Deepening anti-U.S. rage casts doubt on Iraq leaders' ability to restore order:
BAGHDAD, Iraq - After the past two days of fighting in southern and central Iraq, the difference between firebrand cleric Muqtada al Sadr and Iraqi Prime Minister Iyad Allawi couldn't be any more clear: Al Sadr has an army, and Allawi does not.
In Iraq, security is politics. When Allawi took office, the self-styled strongman lost little time before declaring that his government wouldn't tolerate the insurgency that's swept the country.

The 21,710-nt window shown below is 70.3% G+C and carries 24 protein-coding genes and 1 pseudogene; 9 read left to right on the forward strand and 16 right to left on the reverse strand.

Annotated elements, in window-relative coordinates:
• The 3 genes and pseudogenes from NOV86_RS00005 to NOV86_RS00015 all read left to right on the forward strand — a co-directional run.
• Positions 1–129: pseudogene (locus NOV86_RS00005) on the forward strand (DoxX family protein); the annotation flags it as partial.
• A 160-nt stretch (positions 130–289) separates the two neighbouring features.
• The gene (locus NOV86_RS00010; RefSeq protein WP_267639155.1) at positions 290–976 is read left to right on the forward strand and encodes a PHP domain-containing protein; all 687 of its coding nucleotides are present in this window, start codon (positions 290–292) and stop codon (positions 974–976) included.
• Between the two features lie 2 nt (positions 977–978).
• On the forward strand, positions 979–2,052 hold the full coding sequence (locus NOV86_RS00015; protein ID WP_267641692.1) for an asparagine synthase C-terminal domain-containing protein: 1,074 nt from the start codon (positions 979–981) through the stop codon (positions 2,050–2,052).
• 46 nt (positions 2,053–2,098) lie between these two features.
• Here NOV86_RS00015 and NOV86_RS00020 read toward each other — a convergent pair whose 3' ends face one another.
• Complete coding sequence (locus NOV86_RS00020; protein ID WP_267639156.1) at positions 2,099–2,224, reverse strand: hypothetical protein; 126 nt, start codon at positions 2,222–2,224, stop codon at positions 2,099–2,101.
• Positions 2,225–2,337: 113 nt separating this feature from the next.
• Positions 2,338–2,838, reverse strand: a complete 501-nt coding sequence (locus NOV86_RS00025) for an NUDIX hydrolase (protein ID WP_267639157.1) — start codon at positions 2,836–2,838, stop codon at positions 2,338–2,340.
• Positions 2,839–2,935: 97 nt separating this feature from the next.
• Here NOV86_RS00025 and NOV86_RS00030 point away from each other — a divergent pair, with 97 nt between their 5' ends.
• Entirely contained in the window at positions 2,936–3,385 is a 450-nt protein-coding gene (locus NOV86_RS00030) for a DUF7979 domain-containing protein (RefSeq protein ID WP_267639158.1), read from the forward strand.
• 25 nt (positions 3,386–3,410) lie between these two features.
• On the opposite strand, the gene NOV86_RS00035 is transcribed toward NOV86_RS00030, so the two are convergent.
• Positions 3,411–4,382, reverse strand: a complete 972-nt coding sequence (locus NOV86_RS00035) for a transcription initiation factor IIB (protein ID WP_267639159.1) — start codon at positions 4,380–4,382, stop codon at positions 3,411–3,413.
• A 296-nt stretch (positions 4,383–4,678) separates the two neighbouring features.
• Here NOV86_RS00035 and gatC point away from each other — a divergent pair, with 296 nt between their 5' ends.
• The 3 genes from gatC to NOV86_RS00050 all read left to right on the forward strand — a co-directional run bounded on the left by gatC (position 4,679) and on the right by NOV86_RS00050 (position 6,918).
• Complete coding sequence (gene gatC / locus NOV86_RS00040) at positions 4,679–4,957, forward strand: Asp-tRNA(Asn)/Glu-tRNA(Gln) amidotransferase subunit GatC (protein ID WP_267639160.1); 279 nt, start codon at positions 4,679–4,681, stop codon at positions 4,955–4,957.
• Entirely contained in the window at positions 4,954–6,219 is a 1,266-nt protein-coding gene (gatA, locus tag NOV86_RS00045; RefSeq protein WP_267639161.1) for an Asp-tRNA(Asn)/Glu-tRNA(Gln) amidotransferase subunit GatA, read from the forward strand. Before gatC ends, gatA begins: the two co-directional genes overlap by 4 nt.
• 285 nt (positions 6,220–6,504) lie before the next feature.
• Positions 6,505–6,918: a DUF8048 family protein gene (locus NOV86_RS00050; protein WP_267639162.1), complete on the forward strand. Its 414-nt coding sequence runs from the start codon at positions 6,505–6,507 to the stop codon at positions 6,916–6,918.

But as in previous battles, when al Sadr's Mahdi Army militia began to overrun Najaf and several neighborhoods from Baghdad to Basra, the Iraqi police force and national guard fought for a little while, then ran.
Meanwhile, conservatives are praising Allawi's shut-down of the Baghdad office of Al-Jazeera
. Not only is this anti-democratic, an affront to a free press, but it is horrible policy. It makes Allawi and America look like hypocrites. It removes a moderate voice from the theatre. It increases Al-Jazeera's credibility while probably contributing to its radicalization. Oppressing the media has never served any government well.